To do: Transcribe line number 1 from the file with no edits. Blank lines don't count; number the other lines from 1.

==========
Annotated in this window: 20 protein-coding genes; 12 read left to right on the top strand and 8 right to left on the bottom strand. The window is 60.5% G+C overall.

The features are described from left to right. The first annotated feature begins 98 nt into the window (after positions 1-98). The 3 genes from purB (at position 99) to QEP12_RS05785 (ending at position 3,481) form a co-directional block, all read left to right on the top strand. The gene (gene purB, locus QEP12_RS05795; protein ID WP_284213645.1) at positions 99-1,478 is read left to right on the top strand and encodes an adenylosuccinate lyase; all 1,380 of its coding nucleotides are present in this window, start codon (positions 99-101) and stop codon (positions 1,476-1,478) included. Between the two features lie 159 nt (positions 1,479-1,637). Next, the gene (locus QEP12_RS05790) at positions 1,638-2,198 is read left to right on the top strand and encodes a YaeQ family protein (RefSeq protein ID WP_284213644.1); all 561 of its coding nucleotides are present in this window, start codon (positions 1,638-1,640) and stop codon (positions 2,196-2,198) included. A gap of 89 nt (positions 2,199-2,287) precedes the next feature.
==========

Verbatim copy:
Annotated in this window: 20 protein-coding genes; 12 read left to right on the top strand and 8 right to left on the bottom strand. The window is 60.5% G+C overall.